Shutterstock.com

A spooky look at the geography of more than 200 top-rated scary movies.

The best horror movies pack a peculiar kind of punch to the gut. There's that feeling that, even though you know what you're watching is pure fiction, it could happen here. That's why the settings are often so vague: a generic and quiet suburban cul de sac, a deserted country road, a creepy cabin in the woods, or a musty and abandoned urban basement. Really, it could be anywhere. Even right where you are.

But many horror movies do actually take place somewhere specific, and this Halloween-themed interactive map by Esri plots the geography of some of the spookiest movies of all time. The Geography of Horror maps the settings of more than 200 of the top-rated horror films ever, organized by decade.

The main takeaways? In those pre-1960s years, it looks like the cold and abandoned castles and manors of England captured our imagination.

More recently, Tokyo's booming film industry has given filmgoers across Japan the chance to imagine what could happen close to home.

And for Americans in the 1990s, there was plenty to go around, from Santa Rosa, California's Scream to rural Pennsylvania's Night of the Living Dead.

Top Image: Shutterstock.com/ CREATISTA

About the Author

Most Popular

  1. a photo of yellow vest protesters in Paris, France.
    Equity

    To Understand American Political Anger, Look to ‘Peripheral France’

    French geographer Christophe Guilluy has a controversial diagnosis of working-class resentment in the age of Trump, Brexit, and the Yellow Vests.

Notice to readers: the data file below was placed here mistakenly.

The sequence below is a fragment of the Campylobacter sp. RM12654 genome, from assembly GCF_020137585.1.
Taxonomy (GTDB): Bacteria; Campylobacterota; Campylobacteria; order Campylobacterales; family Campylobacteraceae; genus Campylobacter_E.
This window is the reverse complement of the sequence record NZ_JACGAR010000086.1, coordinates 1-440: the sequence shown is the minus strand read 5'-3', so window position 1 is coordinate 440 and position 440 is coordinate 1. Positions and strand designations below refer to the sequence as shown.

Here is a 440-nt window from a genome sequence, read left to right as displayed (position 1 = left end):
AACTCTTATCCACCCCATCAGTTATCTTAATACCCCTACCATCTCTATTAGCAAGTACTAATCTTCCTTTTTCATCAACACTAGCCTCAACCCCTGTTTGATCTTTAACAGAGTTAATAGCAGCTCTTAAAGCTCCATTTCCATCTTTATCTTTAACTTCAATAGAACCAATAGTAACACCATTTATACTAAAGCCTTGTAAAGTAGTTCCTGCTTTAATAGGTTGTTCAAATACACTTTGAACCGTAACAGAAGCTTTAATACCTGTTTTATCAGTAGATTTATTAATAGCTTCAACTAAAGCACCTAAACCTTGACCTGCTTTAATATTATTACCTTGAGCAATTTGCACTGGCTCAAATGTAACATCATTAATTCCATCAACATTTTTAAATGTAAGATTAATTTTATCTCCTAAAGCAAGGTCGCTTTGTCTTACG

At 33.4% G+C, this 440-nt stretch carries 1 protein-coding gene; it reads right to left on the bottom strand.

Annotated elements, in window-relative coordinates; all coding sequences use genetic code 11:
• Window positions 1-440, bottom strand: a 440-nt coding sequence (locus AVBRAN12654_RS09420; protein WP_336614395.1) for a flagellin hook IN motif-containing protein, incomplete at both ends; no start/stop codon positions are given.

2. A rendering of a co-living building in San Jose.
    Life

    The Largest Co-Living Building in the World Is Coming to San Jose

    The startup Starcity plans to build an 800-unit, 18-story “dorm for adults” to help affordably house Silicon Valley’s booming workforce.

  3. A photo of a street barrier in New Delhi
    Equity

    What’s Behind New Delhi’s Gated Communities?

    India’s capital city is full of private residential “colonies” protected by locked gates. But many claim the barriers don't stop crime and cause traffic chaos.

  4. A cat lays flat on a bench at a park on the outskirts of Tokyo.
    Life

    Why Don't Americans Use Their Parks At Night?

    Most cities aren’t fond of letting people use parks after dark. But there are good lifestyle, environmental, and safety reasons to reconsider.

  5. Equity

    Is It Better to Be Poor in Bangladesh or in the Mississippi Delta?

    The Nobel laureate Angus Deaton discusses extreme poverty, opioid addiction, Trump voters, robots, and rent-seeking.

×